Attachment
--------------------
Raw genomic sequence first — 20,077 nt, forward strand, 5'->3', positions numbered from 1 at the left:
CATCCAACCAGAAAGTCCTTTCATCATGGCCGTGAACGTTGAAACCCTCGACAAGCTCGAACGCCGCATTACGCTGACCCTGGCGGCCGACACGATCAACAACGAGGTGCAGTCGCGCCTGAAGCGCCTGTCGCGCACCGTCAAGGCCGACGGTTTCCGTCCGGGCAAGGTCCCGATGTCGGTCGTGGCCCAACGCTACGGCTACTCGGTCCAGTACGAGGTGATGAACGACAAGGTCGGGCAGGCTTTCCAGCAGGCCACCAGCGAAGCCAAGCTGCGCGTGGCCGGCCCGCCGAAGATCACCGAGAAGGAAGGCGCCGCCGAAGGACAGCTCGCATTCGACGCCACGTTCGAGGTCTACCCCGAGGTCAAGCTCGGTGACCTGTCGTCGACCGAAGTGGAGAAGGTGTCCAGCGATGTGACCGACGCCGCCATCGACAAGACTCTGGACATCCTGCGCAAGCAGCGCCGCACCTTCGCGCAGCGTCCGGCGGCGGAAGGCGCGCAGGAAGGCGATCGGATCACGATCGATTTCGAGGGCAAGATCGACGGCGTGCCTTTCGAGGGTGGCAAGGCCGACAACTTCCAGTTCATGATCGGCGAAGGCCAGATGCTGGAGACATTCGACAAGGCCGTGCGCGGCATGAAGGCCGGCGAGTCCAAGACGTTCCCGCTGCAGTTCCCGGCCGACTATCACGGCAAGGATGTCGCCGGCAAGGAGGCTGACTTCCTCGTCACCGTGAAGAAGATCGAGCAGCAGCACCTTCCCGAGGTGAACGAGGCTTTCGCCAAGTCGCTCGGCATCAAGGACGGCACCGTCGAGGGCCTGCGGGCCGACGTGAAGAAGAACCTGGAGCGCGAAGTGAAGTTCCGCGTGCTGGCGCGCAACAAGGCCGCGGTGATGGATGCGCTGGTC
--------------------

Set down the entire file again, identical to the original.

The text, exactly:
Raw genomic sequence first — 20,077 nt, forward strand, 5'->3', positions numbered from 1 at the left:
CATCCAACCAGAAAGTCCTTTCATCATGGCCGTGAACGTTGAAACCCTCGACAAGCTCGAACGCCGCATTACGCTGACCCTGGCGGCCGACACGATCAACAACGAGGTGCAGTCGCGCCTGAAGCGCCTGTCGCGCACCGTCAAGGCCGACGGTTTCCGTCCGGGCAAGGTCCCGATGTCGGTCGTGGCCCAACGCTACGGCTACTCGGTCCAGTACGAGGTGATGAACGACAAGGTCGGGCAGGCTTTCCAGCAGGCCACCAGCGAAGCCAAGCTGCGCGTGGCCGGCCCGCCGAAGATCACCGAGAAGGAAGGCGCCGCCGAAGGACAGCTCGCATTCGACGCCACGTTCGAGGTCTACCCCGAGGTCAAGCTCGGTGACCTGTCGTCGACCGAAGTGGAGAAGGTGTCCAGCGATGTGACCGACGCCGCCATCGACAAGACTCTGGACATCCTGCGCAAGCAGCGCCGCACCTTCGCGCAGCGTCCGGCGGCGGAAGGCGCGCAGGAAGGCGATCGGATCACGATCGATTTCGAGGGCAAGATCGACGGCGTGCCTTTCGAGGGTGGCAAGGCCGACAACTTCCAGTTCATGATCGGCGAAGGCCAGATGCTGGAGACATTCGACAAGGCCGTGCGCGGCATGAAGGCCGGCGAGTCCAAGACGTTCCCGCTGCAGTTCCCGGCCGACTATCACGGCAAGGATGTCGCCGGCAAGGAGGCTGACTTCCTCGTCACCGTGAAGAAGATCGAGCAGCAGCACCTTCCCGAGGTGAACGAGGCTTTCGCCAAGTCGCTCGGCATCAAGGACGGCACCGTCGAGGGCCTGCGGGCCGACGTGAAGAAGAACCTGGAGCGCGAAGTGAAGTTCCGCGTGCTGGCGCGCAACAAGGCCGCGGTGATGGATGCGCTGGTC